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Writing the 2023 Masters postscript

The First Call readers offer their final thoughts on the year's first major — the winner, the PGA Tour vs. LIV Golf drama and other assorted observations

The Masters
Jon Rahm acknowledges the crowd after winning the 2023 Masters at Augusta National Golf Club on April 9, 2023.

Question of the week [April 10-16]: What are your thoughts on the 2023 Masters?

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It was awesome watching all of the players getting along and playing great golf under sometimes trying weather conditions. I can’t say that for the talking bobbleheads at Golf Channel. Some of the commentators took every opportunity to get digs into the LIV Golf players and tour. It was sickening. Then there’s the fact there was more talking head coverage (mostly opinions) than showing the golfers golfing. Sunday was an improvement, but only after they took big hits in social media from the terrible, or lack of, golfing coverage. 

Dawn Gauthier 
Abbyville, South Carolina

After 72 years on this earth and at least 65 of them involved in golf, I have reached the point where I can no longer listen to the broadcasters or commentators. I will now watch on mute. I can no longer understand that the qualifications necessary to qualify as an expert golf commentator are a foreign accent.

Curtis Strange, who has on more than one occasion displayed broadcasting, as well as playing proficiency, was run out of the broadcasting booth due to complaints about his "Southern twang." In his place we get Trevor Immelman and Ian Baker-Finch having to make a comment every time someone else on the broadcast says something — and they have nothing to add.

I am sick of listening to them telling me "what a fine young man" someone is. This is supposed to be a sports event, not a character evaluation. And finally Colt Knost, a wannabe comedian and flame out as a player. If I want comedy, I'll watch Saturday Night Live.

Dave Parske
Fort Myers, Florida

Another magnificent tournament. Most of the very best players in the world were there — kudos to Mr. Ridley and the Masters. 

The course? Well, it always stands up to the test of time and history, and provides a great venue. Love the change to the No. 13 tee box.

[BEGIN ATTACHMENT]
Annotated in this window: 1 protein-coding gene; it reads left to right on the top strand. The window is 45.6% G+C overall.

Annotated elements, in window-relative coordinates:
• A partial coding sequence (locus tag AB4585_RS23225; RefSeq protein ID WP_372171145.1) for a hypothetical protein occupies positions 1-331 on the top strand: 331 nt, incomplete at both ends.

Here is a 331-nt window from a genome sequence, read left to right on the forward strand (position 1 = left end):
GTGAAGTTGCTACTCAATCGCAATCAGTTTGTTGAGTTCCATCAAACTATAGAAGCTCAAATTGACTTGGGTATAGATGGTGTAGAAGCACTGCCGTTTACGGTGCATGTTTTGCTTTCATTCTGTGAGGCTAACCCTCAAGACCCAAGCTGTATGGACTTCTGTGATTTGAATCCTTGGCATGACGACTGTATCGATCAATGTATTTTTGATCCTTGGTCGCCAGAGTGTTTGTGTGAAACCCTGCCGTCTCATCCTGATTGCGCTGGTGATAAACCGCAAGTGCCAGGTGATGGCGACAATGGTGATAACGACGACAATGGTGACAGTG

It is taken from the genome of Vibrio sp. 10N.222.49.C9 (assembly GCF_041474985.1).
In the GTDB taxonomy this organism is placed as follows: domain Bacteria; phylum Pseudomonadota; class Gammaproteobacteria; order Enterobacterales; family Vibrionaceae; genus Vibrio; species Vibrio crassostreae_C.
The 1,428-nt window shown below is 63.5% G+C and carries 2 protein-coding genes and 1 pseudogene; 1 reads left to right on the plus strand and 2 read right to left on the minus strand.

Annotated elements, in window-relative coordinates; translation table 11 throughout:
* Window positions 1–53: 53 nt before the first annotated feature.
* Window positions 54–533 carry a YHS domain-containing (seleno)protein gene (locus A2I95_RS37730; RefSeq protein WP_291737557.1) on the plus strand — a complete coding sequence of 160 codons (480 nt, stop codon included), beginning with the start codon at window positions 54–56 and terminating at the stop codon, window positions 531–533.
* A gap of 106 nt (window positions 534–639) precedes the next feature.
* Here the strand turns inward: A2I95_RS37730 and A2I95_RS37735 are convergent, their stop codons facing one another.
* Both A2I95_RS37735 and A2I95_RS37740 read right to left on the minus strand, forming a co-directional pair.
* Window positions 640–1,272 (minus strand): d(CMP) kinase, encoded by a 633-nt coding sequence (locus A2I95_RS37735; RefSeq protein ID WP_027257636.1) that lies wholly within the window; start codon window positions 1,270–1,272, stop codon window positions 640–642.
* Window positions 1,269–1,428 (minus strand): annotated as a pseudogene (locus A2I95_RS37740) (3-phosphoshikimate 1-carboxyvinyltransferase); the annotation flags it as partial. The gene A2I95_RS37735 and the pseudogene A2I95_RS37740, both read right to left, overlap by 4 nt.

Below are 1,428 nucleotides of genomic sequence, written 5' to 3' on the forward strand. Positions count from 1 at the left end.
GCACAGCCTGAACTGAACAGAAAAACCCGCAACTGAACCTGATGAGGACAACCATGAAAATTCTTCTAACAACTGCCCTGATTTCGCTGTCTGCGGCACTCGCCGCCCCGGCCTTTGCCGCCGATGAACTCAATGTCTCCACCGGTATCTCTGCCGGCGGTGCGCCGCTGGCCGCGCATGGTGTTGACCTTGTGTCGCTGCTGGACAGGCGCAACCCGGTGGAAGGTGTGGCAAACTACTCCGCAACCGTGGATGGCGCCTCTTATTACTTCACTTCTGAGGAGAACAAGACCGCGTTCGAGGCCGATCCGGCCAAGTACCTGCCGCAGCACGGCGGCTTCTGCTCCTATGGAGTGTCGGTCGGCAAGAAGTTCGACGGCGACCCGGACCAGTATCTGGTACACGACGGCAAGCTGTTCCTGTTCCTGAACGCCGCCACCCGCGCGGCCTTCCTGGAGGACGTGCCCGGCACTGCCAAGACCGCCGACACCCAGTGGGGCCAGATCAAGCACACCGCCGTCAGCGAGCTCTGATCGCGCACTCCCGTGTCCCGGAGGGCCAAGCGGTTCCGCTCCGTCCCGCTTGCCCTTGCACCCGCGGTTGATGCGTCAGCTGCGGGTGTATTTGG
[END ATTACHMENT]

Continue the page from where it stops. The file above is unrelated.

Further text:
I don't think the CBS talking heads did a particularly good job of keeping me abreast of what all the players were doing, and how they were playing along (i.e., LIV Golf vs. PGA Tour personal prejudices were evident).

I was hoping for a real Sunday shootout between Jon Rahm and Brooks Koepka, but BK just wasn't up to it.  When he hit his tee ball off No. 1 dead left, well, I went back and fixed another pimento sandwich to settle down. 

Bottom line for me: LIV Golf just is not set up to provide competitive tournaments to assure that those guys can stand the pressure of coming down the stretch. Fourteen tournaments a year? Team play (ain't my fault the team lost) and 54-hole events? LIV should consider a bit of restructuring for sure.

Tom Powers
Bradenton, Florida

Sadly a tournament marred by horrific weather. Despite inclement playing conditions, the Masters still produced a compelling final round and a very worthy champion in Jon Rahm.

As per usual there were unexpected storylines the most notable being Phil Mickelson’s tie for second. How nice and unexpected was that? The LIV Golf storyline did not really play out beyond Mickelson’s subdued presence. Players were congenial to one another out of deep respect to Augusta National Golf Club and the Masters.

Despite the terrible weather Masters week was still the highlight of my golf viewing for 2023. The Masters never disappoints. It's one of kind.

Reid Farrill
Toronto, Ontario

I truly enjoy the Masters this time of year. Watching with my dad, and now I watch it with my sons ... a family tradition.

The difference this year was that I normally don’t root for anyone in particular, just marvel at Augusta National and the great golf, but I have to admit this year I was hoping a non-LIV Golf player would win.

I just didn’t want to hear Greg Norman blowing his horn about  his secondary tour. The game of golf is built upon integrity. I remember learning at a young age from my dad that golf is the only sport we are able to call our own penalties on ourselves. I don’t hold anything against the players who went for the money, but it’s just where the money came from. That doesn’t sit well with me.